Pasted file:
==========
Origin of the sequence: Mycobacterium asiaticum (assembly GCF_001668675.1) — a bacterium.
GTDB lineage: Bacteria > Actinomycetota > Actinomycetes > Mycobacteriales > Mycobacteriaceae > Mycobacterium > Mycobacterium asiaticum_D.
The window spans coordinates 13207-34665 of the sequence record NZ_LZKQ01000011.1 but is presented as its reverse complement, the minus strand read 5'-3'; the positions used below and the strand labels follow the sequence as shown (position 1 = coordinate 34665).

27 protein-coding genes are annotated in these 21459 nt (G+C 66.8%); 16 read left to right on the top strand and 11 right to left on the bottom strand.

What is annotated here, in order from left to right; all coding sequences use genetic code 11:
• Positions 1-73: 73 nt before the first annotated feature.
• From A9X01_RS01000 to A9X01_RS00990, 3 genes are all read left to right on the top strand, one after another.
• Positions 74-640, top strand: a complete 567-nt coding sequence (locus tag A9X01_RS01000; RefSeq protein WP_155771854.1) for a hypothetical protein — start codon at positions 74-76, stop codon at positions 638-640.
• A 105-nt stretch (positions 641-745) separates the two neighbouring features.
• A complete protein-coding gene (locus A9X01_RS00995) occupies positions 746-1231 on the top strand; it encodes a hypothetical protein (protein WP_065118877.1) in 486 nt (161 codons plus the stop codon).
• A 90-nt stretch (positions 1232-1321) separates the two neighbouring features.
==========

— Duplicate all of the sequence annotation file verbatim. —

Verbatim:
Origin of the sequence: Mycobacterium asiaticum (assembly GCF_001668675.1) — a bacterium.
GTDB lineage: Bacteria > Actinomycetota > Actinomycetes > Mycobacteriales > Mycobacteriaceae > Mycobacterium > Mycobacterium asiaticum_D.
The window spans coordinates 13207-34665 of the sequence record NZ_LZKQ01000011.1 but is presented as its reverse complement, the minus strand read 5'-3'; the positions used below and the strand labels follow the sequence as shown (position 1 = coordinate 34665).

27 protein-coding genes are annotated in these 21459 nt (G+C 66.8%); 16 read left to right on the top strand and 11 right to left on the bottom strand.

What is annotated here, in order from left to right; all coding sequences use genetic code 11:
• Positions 1-73: 73 nt before the first annotated feature.
• From A9X01_RS01000 to A9X01_RS00990, 3 genes are all read left to right on the top strand, one after another.
• Positions 74-640, top strand: a complete 567-nt coding sequence (locus tag A9X01_RS01000; RefSeq protein WP_155771854.1) for a hypothetical protein — start codon at positions 74-76, stop codon at positions 638-640.
• A 105-nt stretch (positions 641-745) separates the two neighbouring features.
• A complete protein-coding gene (locus A9X01_RS00995) occupies positions 746-1231 on the top strand; it encodes a hypothetical protein (protein WP_065118877.1) in 486 nt (161 codons plus the stop codon).
• A 90-nt stretch (positions 1232-1321) separates the two neighbouring features.